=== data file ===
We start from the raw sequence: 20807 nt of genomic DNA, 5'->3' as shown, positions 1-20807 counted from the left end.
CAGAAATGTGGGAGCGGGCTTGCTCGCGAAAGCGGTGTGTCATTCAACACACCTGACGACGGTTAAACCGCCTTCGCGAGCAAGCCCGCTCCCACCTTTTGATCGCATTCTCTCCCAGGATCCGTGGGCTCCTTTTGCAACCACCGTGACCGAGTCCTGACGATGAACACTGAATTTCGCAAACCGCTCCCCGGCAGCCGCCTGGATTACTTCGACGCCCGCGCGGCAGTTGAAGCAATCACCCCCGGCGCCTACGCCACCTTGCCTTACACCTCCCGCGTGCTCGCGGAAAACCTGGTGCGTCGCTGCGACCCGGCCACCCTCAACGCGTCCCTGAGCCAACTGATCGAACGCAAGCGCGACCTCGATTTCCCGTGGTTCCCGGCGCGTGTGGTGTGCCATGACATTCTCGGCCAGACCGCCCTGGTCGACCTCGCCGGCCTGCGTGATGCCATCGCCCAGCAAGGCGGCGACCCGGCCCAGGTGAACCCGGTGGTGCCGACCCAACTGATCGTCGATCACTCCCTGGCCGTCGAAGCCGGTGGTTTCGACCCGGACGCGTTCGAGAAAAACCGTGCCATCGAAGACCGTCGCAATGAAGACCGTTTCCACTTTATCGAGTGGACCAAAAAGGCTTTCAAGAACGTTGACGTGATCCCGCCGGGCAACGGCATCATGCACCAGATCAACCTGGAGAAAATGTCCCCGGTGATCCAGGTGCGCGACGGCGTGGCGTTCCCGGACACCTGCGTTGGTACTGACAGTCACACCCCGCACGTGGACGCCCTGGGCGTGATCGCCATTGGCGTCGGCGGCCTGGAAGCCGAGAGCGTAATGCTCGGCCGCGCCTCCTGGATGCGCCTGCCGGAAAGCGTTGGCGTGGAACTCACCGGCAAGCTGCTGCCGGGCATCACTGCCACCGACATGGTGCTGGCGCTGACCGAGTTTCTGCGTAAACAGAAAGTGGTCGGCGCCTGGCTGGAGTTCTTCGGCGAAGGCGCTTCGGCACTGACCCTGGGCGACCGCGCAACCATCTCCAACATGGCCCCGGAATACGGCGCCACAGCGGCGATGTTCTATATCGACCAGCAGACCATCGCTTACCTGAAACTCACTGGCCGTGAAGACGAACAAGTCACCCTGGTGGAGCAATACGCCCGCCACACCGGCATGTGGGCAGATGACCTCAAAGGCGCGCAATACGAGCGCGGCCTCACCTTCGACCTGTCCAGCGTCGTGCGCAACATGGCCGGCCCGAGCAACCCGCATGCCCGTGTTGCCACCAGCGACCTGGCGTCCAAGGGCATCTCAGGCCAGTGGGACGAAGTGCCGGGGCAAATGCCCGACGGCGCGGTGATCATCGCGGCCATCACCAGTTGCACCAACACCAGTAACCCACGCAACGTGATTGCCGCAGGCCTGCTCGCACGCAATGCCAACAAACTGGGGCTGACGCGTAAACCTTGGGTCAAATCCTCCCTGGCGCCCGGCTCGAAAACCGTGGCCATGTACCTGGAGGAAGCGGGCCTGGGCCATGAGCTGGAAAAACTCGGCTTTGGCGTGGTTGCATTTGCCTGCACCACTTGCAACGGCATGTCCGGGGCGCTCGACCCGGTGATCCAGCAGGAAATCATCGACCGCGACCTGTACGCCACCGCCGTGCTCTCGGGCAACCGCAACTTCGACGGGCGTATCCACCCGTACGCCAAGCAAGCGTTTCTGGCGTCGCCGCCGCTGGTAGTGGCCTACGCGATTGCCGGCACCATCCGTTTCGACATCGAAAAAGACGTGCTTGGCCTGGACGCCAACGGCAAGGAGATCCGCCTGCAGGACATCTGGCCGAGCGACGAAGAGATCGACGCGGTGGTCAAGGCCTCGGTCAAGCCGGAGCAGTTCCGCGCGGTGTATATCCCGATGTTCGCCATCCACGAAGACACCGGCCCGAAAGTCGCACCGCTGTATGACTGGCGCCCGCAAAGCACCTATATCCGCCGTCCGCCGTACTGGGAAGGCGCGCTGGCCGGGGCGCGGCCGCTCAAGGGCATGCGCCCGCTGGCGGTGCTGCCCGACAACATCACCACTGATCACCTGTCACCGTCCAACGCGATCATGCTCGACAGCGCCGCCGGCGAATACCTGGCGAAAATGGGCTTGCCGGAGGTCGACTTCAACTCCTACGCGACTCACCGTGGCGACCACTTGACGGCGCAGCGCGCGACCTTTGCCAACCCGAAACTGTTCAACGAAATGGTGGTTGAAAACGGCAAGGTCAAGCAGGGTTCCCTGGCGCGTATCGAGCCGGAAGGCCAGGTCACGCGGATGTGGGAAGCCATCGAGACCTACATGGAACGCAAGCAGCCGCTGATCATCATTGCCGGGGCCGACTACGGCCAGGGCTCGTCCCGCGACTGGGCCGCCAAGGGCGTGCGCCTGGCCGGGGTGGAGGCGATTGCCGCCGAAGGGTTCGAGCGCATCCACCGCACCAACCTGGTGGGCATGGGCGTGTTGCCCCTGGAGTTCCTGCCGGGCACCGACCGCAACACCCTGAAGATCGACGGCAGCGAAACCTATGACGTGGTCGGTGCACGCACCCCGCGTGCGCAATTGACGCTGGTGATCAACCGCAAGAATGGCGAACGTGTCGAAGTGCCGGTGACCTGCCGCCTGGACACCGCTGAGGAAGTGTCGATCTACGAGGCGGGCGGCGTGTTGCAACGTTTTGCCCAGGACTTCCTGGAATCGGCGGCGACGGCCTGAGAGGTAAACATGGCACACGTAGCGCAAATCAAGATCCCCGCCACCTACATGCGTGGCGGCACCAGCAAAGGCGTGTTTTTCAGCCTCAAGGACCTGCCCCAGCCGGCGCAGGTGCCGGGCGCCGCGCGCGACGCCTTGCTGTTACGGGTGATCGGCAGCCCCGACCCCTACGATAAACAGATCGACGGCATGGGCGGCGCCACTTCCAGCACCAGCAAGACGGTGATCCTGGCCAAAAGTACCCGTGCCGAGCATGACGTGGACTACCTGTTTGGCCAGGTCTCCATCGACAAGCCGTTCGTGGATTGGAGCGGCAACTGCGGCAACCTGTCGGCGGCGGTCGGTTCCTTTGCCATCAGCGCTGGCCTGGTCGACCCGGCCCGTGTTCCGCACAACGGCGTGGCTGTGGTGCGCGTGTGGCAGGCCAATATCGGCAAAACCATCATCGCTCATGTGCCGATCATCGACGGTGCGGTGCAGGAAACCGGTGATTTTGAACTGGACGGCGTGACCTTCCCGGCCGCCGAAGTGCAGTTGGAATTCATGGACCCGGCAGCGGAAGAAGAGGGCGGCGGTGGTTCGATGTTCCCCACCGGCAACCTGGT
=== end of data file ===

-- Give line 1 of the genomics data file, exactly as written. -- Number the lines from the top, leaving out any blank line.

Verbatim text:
We start from the raw sequence: 20807 nt of genomic DNA, 5'->3' as shown, positions 1-20807 counted from the left end.